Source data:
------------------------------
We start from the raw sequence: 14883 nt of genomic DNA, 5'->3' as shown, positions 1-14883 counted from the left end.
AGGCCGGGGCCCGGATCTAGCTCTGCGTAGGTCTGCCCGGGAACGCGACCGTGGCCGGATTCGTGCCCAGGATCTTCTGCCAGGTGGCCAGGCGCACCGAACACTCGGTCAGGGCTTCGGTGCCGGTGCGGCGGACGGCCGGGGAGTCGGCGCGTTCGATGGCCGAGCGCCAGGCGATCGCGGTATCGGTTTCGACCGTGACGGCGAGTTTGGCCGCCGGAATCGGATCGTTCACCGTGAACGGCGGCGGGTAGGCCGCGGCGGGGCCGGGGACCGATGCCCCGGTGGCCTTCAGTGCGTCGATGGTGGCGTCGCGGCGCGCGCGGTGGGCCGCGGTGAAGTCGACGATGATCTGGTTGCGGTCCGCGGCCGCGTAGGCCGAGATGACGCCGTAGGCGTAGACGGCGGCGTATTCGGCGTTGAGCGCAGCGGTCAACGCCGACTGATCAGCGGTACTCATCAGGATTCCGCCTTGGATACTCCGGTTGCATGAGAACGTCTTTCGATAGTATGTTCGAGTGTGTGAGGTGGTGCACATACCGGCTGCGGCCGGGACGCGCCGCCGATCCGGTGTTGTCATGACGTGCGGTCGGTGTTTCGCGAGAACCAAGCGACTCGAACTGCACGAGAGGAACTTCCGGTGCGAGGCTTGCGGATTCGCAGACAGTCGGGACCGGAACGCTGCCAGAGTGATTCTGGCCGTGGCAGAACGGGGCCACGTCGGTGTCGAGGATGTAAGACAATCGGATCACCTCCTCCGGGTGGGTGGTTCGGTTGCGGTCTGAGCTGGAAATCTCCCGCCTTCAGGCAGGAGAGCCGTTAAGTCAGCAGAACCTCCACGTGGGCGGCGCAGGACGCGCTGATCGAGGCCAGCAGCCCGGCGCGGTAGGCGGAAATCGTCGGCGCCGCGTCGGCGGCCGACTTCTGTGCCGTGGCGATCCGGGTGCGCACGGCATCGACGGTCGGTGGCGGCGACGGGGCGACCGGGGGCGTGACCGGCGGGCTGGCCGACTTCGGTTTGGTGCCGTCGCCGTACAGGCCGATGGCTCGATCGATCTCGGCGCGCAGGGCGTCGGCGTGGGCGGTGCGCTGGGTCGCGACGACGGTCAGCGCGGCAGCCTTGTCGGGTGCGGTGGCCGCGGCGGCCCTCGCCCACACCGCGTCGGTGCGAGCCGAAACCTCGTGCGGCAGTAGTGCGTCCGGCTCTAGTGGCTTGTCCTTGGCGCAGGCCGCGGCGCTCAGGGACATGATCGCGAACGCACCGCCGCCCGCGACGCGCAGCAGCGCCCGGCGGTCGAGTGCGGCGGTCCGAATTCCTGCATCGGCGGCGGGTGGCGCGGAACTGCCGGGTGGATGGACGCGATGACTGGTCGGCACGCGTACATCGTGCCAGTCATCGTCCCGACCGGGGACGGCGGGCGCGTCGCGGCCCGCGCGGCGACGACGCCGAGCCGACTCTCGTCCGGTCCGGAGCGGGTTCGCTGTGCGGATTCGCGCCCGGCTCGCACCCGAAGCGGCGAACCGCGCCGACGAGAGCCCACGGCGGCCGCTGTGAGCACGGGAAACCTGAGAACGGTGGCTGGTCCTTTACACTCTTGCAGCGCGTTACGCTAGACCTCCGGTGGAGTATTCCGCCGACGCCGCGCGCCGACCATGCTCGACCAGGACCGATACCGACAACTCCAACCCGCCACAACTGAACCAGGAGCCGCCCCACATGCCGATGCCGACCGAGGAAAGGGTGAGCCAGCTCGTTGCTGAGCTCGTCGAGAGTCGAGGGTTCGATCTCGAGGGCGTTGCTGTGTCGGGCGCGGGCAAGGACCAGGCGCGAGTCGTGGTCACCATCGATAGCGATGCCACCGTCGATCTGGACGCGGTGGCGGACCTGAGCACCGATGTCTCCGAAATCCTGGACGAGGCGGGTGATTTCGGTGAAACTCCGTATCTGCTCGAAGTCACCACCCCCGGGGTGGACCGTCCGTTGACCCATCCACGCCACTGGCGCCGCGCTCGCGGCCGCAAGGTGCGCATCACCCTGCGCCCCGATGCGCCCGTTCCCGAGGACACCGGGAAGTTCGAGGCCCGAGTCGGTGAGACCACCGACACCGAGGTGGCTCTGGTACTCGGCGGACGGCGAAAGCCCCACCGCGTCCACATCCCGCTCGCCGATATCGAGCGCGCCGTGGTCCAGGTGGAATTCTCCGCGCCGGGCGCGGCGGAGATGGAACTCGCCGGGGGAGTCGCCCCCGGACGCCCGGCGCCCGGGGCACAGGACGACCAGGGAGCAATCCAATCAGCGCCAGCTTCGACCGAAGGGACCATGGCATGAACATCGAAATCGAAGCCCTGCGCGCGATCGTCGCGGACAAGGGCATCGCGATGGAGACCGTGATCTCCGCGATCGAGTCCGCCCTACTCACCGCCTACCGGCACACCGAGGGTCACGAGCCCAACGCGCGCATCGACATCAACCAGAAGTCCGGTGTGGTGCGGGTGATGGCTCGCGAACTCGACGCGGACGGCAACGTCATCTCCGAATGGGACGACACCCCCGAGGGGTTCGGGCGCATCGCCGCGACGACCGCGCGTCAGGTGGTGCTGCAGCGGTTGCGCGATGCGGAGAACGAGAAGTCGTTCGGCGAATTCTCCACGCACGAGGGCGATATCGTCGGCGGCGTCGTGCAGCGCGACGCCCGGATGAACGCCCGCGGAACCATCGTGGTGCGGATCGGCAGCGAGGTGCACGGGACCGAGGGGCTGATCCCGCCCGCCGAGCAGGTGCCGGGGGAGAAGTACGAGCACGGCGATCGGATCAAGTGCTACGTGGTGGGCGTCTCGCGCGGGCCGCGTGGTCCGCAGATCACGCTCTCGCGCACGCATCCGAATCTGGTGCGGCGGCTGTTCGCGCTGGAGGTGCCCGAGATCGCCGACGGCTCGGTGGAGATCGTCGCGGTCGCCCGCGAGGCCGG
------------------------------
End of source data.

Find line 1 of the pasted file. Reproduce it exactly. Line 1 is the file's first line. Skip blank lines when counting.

We start from the raw sequence: 14883 nt of genomic DNA, 5'->3' as shown, positions 1-14883 counted from the left end.